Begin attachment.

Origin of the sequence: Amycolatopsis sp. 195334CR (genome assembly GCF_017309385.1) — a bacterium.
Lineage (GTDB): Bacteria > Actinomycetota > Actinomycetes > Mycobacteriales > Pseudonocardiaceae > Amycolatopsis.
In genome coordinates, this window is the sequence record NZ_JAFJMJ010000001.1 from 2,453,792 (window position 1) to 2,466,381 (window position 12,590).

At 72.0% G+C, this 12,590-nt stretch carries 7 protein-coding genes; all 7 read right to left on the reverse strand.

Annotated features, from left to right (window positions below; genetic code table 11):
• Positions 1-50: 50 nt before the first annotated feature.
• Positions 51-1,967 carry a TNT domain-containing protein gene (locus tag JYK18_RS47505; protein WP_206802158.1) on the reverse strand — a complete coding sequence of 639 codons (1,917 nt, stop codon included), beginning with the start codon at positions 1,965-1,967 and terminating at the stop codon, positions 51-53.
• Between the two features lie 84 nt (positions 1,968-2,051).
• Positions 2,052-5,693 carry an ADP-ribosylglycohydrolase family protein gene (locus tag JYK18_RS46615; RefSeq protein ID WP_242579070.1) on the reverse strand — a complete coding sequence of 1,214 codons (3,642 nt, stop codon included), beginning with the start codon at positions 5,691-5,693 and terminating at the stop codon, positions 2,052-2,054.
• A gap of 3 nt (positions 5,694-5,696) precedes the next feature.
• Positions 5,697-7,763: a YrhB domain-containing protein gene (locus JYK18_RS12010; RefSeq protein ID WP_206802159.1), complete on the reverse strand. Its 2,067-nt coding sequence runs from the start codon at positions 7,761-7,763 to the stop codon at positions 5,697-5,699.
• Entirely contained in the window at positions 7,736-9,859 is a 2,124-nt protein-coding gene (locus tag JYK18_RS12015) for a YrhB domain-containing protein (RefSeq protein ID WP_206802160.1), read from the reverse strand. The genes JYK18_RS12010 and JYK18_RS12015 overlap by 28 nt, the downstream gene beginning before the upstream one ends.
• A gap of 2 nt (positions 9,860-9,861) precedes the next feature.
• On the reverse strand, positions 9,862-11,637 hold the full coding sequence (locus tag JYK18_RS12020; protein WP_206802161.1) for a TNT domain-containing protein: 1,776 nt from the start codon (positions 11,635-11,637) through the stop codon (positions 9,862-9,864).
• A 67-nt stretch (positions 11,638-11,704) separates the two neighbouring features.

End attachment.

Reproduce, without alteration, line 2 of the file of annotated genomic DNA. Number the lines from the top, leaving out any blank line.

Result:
Lineage (GTDB): Bacteria > Actinomycetota > Actinomycetes > Mycobacteriales > Pseudonocardiaceae > Amycolatopsis.